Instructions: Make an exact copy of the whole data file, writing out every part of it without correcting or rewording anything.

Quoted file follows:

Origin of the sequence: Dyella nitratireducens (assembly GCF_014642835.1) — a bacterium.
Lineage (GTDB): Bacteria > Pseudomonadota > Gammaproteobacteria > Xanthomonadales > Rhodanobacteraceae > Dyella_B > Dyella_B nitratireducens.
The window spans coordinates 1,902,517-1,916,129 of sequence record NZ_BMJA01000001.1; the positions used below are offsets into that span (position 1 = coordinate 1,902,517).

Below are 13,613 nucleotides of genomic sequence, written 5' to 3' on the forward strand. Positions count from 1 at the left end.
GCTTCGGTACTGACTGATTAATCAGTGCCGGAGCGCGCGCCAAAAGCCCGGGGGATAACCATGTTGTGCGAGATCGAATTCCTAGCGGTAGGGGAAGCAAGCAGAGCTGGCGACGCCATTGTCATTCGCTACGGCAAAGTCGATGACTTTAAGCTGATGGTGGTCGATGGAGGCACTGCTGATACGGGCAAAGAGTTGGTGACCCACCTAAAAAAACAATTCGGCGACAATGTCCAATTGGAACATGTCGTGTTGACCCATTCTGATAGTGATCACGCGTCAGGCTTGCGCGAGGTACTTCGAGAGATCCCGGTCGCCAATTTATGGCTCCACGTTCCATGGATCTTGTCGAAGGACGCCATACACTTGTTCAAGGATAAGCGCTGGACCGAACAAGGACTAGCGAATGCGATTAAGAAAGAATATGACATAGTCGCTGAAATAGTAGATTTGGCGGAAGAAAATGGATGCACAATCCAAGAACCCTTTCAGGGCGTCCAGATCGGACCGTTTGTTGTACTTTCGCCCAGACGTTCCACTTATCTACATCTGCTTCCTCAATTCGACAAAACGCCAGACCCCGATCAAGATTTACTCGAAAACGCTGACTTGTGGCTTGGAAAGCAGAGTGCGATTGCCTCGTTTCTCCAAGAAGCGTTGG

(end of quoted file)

Origin of the sequence: Dyella nitratireducens (assembly GCF_014642835.1) — a bacterium.
Lineage (GTDB): Bacteria > Pseudomonadota > Gammaproteobacteria > Xanthomonadales > Rhodanobacteraceae > Dyella_B > Dyella_B nitratireducens.
The window spans coordinates 1,902,517-1,916,129 of sequence record NZ_BMJA01000001.1; the positions used below are offsets into that span (position 1 = coordinate 1,902,517).

Below are 13,613 nucleotides of genomic sequence, written 5' to 3' on the forward strand. Positions count from 1 at the left end.
GCTTCGGTACTGACTGATTAATCAGTGCCGGAGCGCGCGCCAAAAGCCCGGGGGATAACCATGTTGTGCGAGATCGAATTCCTAGCGGTAGGGGAAGCAAGCAGAGCTGGCGACGCCATTGTCATTCGCTACGGCAAAGTCGATGACTTTAAGCTGATGGTGGTCGATGGAGGCACTGCTGATACGGGCAAAGAGTTGGTGACCCACCTAAAAAAACAATTCGGCGACAATGTCCAATTGGAACATGTCGTGTTGACCCATTCTGATAGTGATCACGCGTCAGGCTTGCGCGAGGTACTTCGAGAGATCCCGGTCGCCAATTTATGGCTCCACGTTCCATGGATCTTGTCGAAGGACGCCATACACTTGTTCAAGGATAAGCGCTGGACCGAACAAGGACTAGCGAATGCGATTAAGAAAGAATATGACATAGTCGCTGAAATAGTAGATTTGGCGGAAGAAAATGGATGCACAATCCAAGAACCCTTTCAGGGCGTCCAGATCGGACCGTTTGTTGTACTTTCGCCCAGACGTTCCACTTATCTACATCTGCTTCCTCAATTCGACAAAACGCCAGACCCCGATCAAGATTTACTCGAAAACGCTGACTTGTGGCTTGGAAAGCAGAGTGCGATTGCCTCGTTTCTCCAAGAAGCGTTGG